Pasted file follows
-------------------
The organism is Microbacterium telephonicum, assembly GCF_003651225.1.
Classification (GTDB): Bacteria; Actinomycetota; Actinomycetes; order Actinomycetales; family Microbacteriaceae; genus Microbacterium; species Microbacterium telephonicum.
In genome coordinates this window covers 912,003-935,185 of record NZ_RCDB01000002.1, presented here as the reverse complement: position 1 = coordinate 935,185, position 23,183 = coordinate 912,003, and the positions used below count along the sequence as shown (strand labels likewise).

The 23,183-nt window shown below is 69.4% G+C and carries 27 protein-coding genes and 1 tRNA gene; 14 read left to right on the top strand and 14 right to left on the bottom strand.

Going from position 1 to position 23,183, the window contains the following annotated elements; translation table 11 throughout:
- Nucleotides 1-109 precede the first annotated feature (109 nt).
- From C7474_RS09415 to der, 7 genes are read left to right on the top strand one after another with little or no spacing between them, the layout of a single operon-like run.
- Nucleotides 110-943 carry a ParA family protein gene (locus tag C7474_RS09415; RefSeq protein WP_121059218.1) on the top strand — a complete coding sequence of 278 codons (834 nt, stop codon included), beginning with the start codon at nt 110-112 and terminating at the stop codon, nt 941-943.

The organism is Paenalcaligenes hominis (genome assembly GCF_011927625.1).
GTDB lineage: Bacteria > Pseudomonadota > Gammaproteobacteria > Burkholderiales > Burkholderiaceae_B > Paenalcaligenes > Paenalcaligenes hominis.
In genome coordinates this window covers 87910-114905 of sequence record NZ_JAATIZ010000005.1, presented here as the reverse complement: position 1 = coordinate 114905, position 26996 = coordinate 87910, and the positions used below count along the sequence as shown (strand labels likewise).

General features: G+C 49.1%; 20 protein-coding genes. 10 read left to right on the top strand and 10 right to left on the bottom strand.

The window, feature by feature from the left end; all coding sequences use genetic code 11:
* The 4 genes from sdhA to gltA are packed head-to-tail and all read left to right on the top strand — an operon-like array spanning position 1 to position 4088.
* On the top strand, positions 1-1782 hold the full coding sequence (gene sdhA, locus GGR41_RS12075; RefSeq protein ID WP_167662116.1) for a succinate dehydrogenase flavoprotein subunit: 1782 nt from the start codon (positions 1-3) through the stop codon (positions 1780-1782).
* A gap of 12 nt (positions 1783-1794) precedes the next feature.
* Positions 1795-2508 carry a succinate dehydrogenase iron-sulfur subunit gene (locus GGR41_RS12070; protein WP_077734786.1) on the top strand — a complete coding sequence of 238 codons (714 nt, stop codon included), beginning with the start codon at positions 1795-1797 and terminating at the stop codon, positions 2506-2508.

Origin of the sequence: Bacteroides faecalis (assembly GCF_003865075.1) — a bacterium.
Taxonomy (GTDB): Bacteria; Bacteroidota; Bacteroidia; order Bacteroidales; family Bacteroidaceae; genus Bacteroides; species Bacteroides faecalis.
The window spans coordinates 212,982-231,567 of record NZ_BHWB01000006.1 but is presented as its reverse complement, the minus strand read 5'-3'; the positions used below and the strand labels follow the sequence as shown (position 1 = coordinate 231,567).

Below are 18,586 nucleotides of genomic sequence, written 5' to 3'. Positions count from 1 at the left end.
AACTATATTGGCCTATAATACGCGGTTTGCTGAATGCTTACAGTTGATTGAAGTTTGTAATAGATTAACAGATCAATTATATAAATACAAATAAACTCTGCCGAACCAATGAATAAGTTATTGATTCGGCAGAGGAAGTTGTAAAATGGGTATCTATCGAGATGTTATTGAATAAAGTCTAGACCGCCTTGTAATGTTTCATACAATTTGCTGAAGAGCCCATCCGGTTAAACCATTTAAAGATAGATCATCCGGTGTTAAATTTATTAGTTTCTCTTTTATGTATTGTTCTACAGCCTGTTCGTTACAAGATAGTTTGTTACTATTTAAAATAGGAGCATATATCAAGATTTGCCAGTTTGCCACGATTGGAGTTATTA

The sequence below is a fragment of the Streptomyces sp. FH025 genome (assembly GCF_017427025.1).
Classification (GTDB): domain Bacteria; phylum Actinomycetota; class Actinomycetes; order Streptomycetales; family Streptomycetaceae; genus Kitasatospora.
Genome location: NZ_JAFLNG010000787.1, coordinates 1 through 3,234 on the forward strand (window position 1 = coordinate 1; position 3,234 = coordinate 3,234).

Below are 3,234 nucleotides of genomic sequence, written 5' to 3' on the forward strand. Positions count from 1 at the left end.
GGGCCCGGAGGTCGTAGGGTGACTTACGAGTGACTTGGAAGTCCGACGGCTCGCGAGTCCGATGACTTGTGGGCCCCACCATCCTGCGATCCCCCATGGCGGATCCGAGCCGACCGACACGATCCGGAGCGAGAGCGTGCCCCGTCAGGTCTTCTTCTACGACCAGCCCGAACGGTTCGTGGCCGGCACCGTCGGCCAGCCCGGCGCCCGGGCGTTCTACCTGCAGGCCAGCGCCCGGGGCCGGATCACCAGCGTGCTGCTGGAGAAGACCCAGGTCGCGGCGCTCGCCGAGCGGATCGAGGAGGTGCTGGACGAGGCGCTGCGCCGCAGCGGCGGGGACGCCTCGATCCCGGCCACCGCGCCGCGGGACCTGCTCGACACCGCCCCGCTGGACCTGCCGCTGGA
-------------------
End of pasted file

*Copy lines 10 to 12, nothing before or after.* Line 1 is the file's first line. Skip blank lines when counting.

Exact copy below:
GTDB lineage: Bacteria > Pseudomonadota > Gammaproteobacteria > Burkholderiales > Burkholderiaceae_B > Paenalcaligenes > Paenalcaligenes hominis.
In genome coordinates this window covers 87910-114905 of sequence record NZ_JAATIZ010000005.1, presented here as the reverse complement: position 1 = coordinate 114905, position 26996 = coordinate 87910, and the positions used below count along the sequence as shown (strand labels likewise).

General features: G+C 49.1%; 20 protein-coding genes. 10 read left to right on the top strand and 10 right to left on the bottom strand.